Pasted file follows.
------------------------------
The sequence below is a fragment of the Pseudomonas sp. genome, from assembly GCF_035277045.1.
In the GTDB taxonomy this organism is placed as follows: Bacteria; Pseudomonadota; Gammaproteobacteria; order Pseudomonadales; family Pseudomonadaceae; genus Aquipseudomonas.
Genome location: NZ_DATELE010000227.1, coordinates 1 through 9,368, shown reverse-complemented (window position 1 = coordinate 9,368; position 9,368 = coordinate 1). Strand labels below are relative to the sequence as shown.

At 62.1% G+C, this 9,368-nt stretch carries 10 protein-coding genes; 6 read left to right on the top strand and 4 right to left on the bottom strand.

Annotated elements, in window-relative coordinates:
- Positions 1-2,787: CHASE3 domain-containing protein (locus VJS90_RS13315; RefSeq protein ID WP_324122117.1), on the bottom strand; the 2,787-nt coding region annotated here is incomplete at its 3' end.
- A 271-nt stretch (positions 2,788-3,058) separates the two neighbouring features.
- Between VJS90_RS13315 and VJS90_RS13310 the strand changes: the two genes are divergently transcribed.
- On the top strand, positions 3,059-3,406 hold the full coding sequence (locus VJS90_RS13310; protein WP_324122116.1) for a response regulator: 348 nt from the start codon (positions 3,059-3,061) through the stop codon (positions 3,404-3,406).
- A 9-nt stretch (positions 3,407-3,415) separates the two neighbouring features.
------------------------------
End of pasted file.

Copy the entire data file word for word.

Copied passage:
The sequence below is a fragment of the Pseudomonas sp. genome, from assembly GCF_035277045.1.
In the GTDB taxonomy this organism is placed as follows: Bacteria; Pseudomonadota; Gammaproteobacteria; order Pseudomonadales; family Pseudomonadaceae; genus Aquipseudomonas.
Genome location: NZ_DATELE010000227.1, coordinates 1 through 9,368, shown reverse-complemented (window position 1 = coordinate 9,368; position 9,368 = coordinate 1). Strand labels below are relative to the sequence as shown.

At 62.1% G+C, this 9,368-nt stretch carries 10 protein-coding genes; 6 read left to right on the top strand and 4 right to left on the bottom strand.

Annotated elements, in window-relative coordinates:
- Positions 1-2,787: CHASE3 domain-containing protein (locus VJS90_RS13315; RefSeq protein ID WP_324122117.1), on the bottom strand; the 2,787-nt coding region annotated here is incomplete at its 3' end.
- A 271-nt stretch (positions 2,788-3,058) separates the two neighbouring features.
- Between VJS90_RS13315 and VJS90_RS13310 the strand changes: the two genes are divergently transcribed.
- On the top strand, positions 3,059-3,406 hold the full coding sequence (locus VJS90_RS13310; protein WP_324122116.1) for a response regulator: 348 nt from the start codon (positions 3,059-3,061) through the stop codon (positions 3,404-3,406).
- A 9-nt stretch (positions 3,407-3,415) separates the two neighbouring features.